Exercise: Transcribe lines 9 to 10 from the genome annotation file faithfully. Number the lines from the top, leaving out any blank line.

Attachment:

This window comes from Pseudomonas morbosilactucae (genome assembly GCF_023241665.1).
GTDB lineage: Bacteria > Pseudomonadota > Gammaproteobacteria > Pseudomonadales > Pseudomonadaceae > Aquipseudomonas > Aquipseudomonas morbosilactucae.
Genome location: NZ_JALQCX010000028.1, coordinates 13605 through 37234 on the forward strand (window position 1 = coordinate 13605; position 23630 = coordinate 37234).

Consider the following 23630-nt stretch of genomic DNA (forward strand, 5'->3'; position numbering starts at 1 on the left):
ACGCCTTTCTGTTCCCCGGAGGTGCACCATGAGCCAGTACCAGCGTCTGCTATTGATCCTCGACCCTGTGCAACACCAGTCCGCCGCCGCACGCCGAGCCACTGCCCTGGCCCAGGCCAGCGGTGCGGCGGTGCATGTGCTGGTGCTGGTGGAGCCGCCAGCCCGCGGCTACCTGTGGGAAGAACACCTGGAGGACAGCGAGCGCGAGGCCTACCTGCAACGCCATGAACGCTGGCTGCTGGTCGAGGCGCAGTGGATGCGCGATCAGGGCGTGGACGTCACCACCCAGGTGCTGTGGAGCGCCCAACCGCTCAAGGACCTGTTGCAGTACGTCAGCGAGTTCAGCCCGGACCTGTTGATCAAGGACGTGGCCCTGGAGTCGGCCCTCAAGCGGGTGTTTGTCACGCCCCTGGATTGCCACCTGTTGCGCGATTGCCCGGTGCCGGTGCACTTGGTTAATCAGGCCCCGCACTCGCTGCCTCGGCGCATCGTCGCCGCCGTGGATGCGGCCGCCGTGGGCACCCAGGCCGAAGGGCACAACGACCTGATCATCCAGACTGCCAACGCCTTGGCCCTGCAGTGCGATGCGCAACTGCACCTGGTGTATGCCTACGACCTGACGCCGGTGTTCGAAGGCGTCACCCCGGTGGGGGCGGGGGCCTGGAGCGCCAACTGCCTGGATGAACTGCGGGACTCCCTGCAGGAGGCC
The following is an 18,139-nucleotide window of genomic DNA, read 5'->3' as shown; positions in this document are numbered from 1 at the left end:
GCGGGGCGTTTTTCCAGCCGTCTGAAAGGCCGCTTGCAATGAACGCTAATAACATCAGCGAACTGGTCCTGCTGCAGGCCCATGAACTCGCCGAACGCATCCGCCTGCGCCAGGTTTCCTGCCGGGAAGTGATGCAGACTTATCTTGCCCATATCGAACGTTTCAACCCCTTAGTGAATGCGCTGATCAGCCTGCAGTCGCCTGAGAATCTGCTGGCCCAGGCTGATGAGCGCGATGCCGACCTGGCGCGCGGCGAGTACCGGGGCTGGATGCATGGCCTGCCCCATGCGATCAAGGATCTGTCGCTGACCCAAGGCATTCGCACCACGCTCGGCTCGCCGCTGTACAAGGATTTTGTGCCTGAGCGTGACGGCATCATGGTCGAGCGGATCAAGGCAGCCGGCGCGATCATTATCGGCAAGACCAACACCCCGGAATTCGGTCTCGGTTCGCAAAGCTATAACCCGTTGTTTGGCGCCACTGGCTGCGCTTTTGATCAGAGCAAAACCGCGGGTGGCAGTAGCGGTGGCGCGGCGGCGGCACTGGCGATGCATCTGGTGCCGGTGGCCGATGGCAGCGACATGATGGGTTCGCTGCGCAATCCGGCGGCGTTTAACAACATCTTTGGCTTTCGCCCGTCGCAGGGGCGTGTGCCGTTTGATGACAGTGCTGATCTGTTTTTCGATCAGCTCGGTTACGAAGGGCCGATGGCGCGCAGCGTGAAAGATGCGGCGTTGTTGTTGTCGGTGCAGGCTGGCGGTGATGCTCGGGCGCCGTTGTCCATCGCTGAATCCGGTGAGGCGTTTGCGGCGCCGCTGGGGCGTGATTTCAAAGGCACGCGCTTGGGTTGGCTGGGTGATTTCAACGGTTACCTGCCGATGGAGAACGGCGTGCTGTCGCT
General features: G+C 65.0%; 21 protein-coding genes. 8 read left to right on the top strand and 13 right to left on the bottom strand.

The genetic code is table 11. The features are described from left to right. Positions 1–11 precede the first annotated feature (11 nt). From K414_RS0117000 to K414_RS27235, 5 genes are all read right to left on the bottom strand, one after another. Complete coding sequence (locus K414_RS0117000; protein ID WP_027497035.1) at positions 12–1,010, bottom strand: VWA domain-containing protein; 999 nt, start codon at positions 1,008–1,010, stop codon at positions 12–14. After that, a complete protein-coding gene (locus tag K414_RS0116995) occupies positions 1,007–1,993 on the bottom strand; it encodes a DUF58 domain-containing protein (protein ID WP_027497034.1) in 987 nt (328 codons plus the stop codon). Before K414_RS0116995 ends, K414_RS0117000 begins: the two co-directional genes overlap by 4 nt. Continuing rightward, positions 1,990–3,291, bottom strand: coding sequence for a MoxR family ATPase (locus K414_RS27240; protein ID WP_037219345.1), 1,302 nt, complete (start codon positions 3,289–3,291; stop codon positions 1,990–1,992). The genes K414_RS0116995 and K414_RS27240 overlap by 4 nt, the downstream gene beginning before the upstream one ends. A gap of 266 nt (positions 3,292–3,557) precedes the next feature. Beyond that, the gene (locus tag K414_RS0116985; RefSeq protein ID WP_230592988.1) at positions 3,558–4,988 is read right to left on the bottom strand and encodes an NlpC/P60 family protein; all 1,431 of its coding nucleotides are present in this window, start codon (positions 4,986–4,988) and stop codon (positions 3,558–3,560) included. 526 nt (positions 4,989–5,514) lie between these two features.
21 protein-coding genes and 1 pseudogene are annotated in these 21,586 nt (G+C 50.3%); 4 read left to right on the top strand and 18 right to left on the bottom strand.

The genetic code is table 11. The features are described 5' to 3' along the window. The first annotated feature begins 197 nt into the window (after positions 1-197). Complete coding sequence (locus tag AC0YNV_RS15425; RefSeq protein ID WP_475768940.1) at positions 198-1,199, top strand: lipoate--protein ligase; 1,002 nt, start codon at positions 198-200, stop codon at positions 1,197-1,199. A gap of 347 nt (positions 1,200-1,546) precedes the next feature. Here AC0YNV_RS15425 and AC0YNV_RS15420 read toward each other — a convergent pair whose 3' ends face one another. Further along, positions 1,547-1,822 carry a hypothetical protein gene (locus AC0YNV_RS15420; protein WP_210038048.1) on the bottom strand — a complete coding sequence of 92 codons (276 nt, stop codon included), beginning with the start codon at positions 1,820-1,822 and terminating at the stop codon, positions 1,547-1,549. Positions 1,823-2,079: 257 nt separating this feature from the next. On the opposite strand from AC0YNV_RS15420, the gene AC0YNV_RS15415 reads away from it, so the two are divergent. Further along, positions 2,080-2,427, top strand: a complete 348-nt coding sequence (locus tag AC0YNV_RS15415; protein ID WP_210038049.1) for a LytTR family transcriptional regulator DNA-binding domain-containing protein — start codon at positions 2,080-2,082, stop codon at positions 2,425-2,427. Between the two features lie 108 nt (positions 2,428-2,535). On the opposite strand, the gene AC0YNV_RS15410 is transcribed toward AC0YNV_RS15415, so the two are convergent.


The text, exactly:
The genetic code is table 11. The features are described from left to right. Positions 1–11 precede the first annotated feature (11 nt). From K414_RS0117000 to K414_RS27235, 5 genes are all read right to left on the bottom strand, one after another. Complete coding sequence (locus K414_RS0117000; protein ID WP_027497035.1) at positions 12–1,010, bottom strand: VWA domain-containing protein; 999 nt, start codon at positions 1,008–1,010, stop codon at positions 12–14. After that, a complete protein-coding gene (locus tag K414_RS0116995) occupies positions 1,007–1,993 on the bottom strand; it encodes a DUF58 domain-containing protein (protein ID WP_027497034.1) in 987 nt (328 codons plus the stop codon). Before K414_RS0116995 ends, K414_RS0117000 begins: the two co-directional genes overlap by 4 nt. Continuing rightward, positions 1,990–3,291, bottom strand: coding sequence for a MoxR family ATPase (locus K414_RS27240; protein ID WP_037219345.1), 1,302 nt, complete (start codon positions 3,289–3,291; stop codon positions 1,990–1,992). The genes K414_RS0116995 and K414_RS27240 overlap by 4 nt, the downstream gene beginning before the upstream one ends. A gap of 266 nt (positions 3,292–3,557) precedes the next feature. Beyond that, the gene (locus tag K414_RS0116985; RefSeq protein ID WP_230592988.1) at positions 3,558–4,988 is read right to left on the bottom strand and encodes an NlpC/P60 family protein; all 1,431 of its coding nucleotides are present in this window, start codon (positions 4,986–4,988) and stop codon (positions 3,558–3,560) included. 526 nt (positions 4,989–5,514) lie between these two features.
21 protein-coding genes and 1 pseudogene are annotated in these 21,586 nt (G+C 50.3%); 4 read left to right on the top strand and 18 right to left on the bottom strand.